We study the endogenous choice to accept fiat objects as media of exchange and their implications
for nominal exchange rate determination. We consider a two-country environment with two
currencies which can be used to settle any transactions.
The supply and demand of credit are not always well aligned and matched, as is reflected
in the countercyclical excess reserve-to-deposit ratio and interest spread between the lending
rate and the deposit rate.
What determines the earnings of a worker relative to his peers in the same
occupation? What makes a worker fail in one occupation but succeed in another?
More broadly, what are the factors that determine the productivity of a worker-occupation
match? In this paper, we propose an empirical measure of skill mismatch
for a worker-occupation match, which sheds light on these questions.
Continued consolidation of the U.S. banking industry and general increase in the
size of banks has prompted some policymakers to consider policies to discourage banks
from getting larger, including explicit caps on bank size.
This paper analyzes the sources of the racial difference in the intergenerational transmission of human
capital by developing and estimating a dynastic model of parental time and monetary inputs in early childhood with endogenous fertility, home hours, labor supply, marriage, and divorce.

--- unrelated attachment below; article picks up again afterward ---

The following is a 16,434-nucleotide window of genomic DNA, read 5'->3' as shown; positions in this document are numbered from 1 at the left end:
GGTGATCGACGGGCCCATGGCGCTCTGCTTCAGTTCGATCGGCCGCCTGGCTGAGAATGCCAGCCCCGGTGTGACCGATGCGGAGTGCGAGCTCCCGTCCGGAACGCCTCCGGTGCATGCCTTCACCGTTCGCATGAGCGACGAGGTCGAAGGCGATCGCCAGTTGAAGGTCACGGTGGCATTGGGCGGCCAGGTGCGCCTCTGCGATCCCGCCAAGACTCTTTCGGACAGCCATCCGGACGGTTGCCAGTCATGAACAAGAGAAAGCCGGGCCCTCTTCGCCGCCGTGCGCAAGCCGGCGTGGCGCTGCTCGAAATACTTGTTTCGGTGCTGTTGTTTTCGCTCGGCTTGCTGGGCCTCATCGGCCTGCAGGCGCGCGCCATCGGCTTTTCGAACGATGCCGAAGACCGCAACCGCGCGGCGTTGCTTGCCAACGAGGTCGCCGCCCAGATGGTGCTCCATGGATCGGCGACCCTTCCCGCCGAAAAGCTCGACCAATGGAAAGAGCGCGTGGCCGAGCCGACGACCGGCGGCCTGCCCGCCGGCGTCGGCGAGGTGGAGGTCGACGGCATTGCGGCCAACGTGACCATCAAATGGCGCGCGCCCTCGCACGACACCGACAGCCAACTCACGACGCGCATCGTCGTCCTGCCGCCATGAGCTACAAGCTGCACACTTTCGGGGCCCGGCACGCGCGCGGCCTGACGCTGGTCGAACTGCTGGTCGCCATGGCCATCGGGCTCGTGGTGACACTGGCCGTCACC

This paper develops measures of the costs and benefits of governance regulations
within a dynamic principal agent model of hidden information and moral
hazard following the passage of the Sarbanes-Oxley Act (SOX).
As an alternative to ordinary least squares (OLS), we estimate location values for single family houses using a standard housing price and characteristics dataset by local polynomial regressions (LPR), a semi-parametric procedure.
Established by a three person Reserve Bank Organization Committee (RBOC) in 1914, the structure of the Federal Reserve System has remained essentially unchanged ever since, despite criticism at the time and over ensuing decades.
Low sex ratios are often equated with unfavorable marriage prospects for women, but in France after World War I, the marriage probability of single females rose 50%, despite a massive drop in the male/female ratio.
The rise of China is no doubt one of the most important events in world economic history since
the Industrial Revolution. Mainstream economics, especially the institutional theory of
development based on a dichotomy of extractive vs. inclusive political institutions, is highly
inadequate in explaining China’s rise.
In U.S. data 1981–2012, unsecured firm credit moves procyclically and tends to lead GDP,
while secured firm credit is acyclical; similarly, shocks to unsecured firm credit explain a
far larger fraction of output fluctuations than shocks to secured credit.
Rehypothecation refers to the practice of spending a borrowed security
that is ostensibly assigned as collateral in a lending arrangement.
We develop a dynamic general equilibrium monetary model
where an “asset shortage” and incomplete markets motivates the formation
of credit relationships and the rehypothecation of assets.
We use cross-country data and instrumental variables widely used in the
literature to show that (i) institutions (such as property rights and the rule of law) do
not explain industrialization and (ii) agrarian countries and industrial countries have
entirely different determinants for income levels.